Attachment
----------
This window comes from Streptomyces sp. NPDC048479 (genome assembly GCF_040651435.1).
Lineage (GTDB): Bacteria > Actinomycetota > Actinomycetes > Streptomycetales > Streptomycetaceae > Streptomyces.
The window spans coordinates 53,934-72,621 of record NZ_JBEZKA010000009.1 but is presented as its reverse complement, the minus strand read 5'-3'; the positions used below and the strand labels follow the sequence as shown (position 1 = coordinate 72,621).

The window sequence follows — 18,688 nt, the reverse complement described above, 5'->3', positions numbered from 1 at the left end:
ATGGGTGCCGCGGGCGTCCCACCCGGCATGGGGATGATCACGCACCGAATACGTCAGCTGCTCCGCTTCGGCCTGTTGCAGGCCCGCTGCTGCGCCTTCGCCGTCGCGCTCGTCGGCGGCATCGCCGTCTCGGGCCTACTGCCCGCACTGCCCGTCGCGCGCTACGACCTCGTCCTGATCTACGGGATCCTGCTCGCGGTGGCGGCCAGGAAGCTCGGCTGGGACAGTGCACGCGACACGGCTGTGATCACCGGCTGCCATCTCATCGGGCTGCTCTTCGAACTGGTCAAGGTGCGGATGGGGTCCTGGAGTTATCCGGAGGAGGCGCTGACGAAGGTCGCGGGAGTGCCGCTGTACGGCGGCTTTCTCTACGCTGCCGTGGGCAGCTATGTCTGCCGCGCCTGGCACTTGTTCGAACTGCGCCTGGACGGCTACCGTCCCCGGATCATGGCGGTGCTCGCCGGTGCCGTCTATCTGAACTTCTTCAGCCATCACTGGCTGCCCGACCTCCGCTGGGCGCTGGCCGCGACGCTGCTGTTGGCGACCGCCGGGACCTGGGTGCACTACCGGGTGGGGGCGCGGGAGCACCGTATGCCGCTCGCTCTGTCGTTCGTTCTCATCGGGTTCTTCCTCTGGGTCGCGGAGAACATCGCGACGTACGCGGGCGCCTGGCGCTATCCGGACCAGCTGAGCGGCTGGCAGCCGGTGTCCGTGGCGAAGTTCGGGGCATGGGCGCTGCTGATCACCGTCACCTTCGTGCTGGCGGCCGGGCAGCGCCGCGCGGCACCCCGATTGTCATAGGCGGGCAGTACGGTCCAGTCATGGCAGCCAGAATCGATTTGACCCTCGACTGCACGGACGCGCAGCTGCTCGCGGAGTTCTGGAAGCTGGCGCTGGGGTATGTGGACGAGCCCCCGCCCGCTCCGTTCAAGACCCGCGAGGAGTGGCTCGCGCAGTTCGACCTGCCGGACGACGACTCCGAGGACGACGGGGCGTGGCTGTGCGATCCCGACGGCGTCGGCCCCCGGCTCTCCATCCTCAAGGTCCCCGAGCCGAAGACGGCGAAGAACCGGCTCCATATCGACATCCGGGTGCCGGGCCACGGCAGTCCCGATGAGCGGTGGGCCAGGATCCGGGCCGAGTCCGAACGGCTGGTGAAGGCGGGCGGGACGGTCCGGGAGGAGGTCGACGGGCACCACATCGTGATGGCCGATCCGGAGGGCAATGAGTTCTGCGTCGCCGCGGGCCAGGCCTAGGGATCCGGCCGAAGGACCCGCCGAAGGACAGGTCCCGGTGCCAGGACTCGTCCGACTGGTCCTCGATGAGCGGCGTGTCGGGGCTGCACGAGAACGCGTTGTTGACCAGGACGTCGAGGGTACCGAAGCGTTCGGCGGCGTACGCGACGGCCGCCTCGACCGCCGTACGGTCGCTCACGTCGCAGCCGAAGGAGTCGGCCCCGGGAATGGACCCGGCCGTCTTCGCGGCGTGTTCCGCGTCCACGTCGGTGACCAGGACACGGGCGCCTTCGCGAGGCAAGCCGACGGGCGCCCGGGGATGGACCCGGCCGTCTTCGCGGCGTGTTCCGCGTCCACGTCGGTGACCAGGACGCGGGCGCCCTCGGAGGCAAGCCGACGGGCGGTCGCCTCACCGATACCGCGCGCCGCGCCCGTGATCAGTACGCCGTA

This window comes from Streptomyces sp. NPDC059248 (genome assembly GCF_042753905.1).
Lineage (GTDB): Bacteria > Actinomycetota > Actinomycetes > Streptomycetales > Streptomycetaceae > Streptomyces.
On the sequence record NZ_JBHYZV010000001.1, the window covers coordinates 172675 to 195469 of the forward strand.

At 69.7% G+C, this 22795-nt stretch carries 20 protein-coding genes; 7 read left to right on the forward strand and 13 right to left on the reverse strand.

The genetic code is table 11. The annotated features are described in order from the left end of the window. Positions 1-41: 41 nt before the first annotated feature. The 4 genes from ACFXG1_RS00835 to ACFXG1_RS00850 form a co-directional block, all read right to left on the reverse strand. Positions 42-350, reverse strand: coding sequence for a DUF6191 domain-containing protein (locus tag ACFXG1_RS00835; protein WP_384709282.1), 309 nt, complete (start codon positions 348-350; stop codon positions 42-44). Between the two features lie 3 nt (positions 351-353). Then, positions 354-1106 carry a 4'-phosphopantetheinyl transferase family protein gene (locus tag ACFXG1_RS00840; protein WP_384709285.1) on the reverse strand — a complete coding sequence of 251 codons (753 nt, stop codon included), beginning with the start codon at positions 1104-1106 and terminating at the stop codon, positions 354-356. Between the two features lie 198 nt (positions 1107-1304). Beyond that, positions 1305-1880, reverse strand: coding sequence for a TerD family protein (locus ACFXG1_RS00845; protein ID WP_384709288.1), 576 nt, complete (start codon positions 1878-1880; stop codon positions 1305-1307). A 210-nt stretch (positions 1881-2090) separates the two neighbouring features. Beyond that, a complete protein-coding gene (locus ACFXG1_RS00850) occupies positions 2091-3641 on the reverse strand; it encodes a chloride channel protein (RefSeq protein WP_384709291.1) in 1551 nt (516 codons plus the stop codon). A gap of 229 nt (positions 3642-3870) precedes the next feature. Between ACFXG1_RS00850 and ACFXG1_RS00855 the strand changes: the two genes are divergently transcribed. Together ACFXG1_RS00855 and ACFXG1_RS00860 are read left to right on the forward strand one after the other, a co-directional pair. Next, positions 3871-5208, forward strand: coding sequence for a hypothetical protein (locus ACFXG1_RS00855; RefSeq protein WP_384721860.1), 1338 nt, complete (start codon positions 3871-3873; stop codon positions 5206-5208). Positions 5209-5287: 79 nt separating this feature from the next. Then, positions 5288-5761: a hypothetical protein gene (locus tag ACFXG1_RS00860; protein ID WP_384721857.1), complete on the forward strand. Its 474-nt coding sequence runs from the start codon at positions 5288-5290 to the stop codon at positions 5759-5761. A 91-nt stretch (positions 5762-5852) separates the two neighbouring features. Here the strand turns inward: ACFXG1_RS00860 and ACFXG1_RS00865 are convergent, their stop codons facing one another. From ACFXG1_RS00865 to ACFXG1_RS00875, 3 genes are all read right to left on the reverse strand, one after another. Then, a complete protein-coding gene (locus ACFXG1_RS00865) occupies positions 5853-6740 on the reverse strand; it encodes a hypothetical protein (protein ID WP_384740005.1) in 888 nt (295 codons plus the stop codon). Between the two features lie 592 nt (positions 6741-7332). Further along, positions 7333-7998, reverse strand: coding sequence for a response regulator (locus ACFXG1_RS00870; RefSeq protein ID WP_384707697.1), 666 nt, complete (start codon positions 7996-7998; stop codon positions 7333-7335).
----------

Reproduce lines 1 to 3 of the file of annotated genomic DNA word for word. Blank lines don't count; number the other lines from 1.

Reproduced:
This window comes from Streptomyces sp. NPDC048479 (genome assembly GCF_040651435.1).
Lineage (GTDB): Bacteria > Actinomycetota > Actinomycetes > Streptomycetales > Streptomycetaceae > Streptomyces.
The window spans coordinates 53,934-72,621 of record NZ_JBEZKA010000009.1 but is presented as its reverse complement, the minus strand read 5'-3'; the positions used below and the strand labels follow the sequence as shown (position 1 = coordinate 72,621).